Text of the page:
Inside the reggae empire built by a Chinese-Jamaican family
Almost five years ago on a local TV show in New York, the host was taken aback when the Jamaican reggae artist Gyptian was introduced by a diminutive, elderly Asian woman. “He was not expecting to see a Chinese woman talking about reggae,” Patricia Chin, now 82, recalls with a laugh, during a telephone interview from New York. But the half-Chinese, half-Indian Chin, who was born in Jamaica, knows just about everything there is to know about reggae.  She and her late husband, Vincent “Randy” Chin, helped build the nascent reggae music scene in the late 1950s from their home in Kingston, Jamaica, along with the likes of the legendary Bob Marley and Peter Tosh. In 1975, the Chins emigrated to t
Inside the reggae empire built by a Chinese-Jamaican family
Rwandan troops trained by China mark genocide anniversary
For the first time, Rwandan troops have marched in a Chinese-style military parade to mark the 25th anniversary of the Rwandan genocide. The troops had previously marched in Western military formations, according to Chinese state broadcaster CCTV. In April, the Rwanda Defence Force invited commanders from the Chinese army to help train soldiers and police in the East African nation. Six Chinese instructors worked to train about 2,000 Rwandans, who made up 22 squads in the military parade. “We are very satisfied with their performance,” CCTV quoted Liu Baoxin, a Chinese instructor, as saying. Leaders from seven African nations were among the thousands commemorating Rwanda’s Liberation Day in
Rwandan troops trained by China mark genocide anniversary
The African athletes running marathons for cash in China
It was an unbearably hot Sunday in Hengdian, a small town in eastern China that’s famous for being home to the world’s largest film studio. Some 25,000 runners had come from all over the country. Against the backdrop of a nearly life-size replica of the Forbidden City, the Hengdian Marathon felt like a carnival.  Music was blasting. Chinese runners of all ages, in full athletic gear or loud costumes, busied themselves with warming up, visiting the many sponsored booths and taking selfies. But a small group of athletes – tall, lean and African – didn’t come for the fun. Their eyes were firmly set on the cash prizes: $4,600 to the winners of the full marathon, and $1,500 for winners of the ha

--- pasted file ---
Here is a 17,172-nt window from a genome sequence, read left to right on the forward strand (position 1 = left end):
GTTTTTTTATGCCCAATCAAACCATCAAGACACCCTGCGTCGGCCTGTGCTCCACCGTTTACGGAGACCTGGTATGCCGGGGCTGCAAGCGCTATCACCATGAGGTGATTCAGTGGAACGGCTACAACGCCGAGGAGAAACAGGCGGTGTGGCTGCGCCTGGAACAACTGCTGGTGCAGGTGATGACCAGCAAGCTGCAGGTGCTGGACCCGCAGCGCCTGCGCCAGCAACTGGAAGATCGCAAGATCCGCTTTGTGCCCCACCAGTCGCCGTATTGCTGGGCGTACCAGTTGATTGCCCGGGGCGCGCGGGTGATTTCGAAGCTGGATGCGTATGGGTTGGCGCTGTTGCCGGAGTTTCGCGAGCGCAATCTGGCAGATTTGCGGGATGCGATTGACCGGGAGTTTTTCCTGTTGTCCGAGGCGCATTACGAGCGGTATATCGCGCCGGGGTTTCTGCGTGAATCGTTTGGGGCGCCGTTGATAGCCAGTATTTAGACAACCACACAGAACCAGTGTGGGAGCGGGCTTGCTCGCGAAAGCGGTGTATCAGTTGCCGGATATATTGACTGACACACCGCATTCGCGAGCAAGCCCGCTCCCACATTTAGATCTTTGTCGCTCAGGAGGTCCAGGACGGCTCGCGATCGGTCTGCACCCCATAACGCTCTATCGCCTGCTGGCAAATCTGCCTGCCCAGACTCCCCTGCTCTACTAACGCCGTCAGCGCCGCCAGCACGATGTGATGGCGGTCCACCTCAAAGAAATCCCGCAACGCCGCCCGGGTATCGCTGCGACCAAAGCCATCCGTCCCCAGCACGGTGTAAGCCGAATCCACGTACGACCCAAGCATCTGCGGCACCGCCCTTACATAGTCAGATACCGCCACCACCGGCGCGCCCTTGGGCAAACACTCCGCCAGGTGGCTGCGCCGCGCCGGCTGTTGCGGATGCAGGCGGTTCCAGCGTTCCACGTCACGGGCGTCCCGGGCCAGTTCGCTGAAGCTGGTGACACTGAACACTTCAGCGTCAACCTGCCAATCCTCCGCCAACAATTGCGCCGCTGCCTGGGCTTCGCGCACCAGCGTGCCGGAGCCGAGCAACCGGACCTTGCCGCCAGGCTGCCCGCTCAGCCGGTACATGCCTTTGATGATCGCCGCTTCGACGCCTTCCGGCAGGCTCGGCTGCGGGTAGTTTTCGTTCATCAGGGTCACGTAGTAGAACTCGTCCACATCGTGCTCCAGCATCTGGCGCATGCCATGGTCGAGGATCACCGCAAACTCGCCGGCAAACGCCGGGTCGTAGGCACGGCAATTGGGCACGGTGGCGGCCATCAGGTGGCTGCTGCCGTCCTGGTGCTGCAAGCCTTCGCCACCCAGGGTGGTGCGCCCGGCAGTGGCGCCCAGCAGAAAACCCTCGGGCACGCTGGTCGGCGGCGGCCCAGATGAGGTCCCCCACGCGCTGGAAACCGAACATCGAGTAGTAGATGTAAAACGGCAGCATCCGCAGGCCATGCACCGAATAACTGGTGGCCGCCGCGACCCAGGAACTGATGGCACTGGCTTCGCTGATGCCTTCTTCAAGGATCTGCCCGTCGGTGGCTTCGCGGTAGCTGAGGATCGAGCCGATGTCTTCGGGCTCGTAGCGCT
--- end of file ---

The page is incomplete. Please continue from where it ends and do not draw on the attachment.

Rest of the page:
The African athletes running marathons for cash in China
What is it like to be Black in China?
China is a country plagued by racism. To be Black or African in China is to be labeled unintelligent, dangerous, unattractive, or to see an empty seat next to you on a crowded subway. To deny any acts of neo-colonialism in its dealings with African countries, China has, in recent years, repeatedly said it views them as partners, not recipients of charity. But this is not consistent with the way China treats African and Black people. The CCTV gala, an annual variety show, showed us that China views Africa as a helpless place in desperate need of China’s altruism. During the Spring Festival broadcast, which draws 800 million viewers, a Chinese woman parades on stage in blackface wearing a pros
What is it like to be Black in China?
Tillerson disses China on Africa ties
America’s top diplomat had tough words for China, Africa’s biggest trading partner, ahead of his first official tour of the continent. Rex Tillerson accused China of encouraging dependency, using predatory loan practices and engaging in corruption. The diplomat praised his own country’s engagement with countries in Africa, saying the US promoted good governance to meet long-term security and development goals. “This stands in stark contrast to China's approach, which encourages dependency using opaque contracts, predatory loan practices and corrupt deals that mire nations in debt and undercut their sovereignty,” he said. “Chinese investment does have the potential to address Africa's infras
Tillerson disses China on Africa ties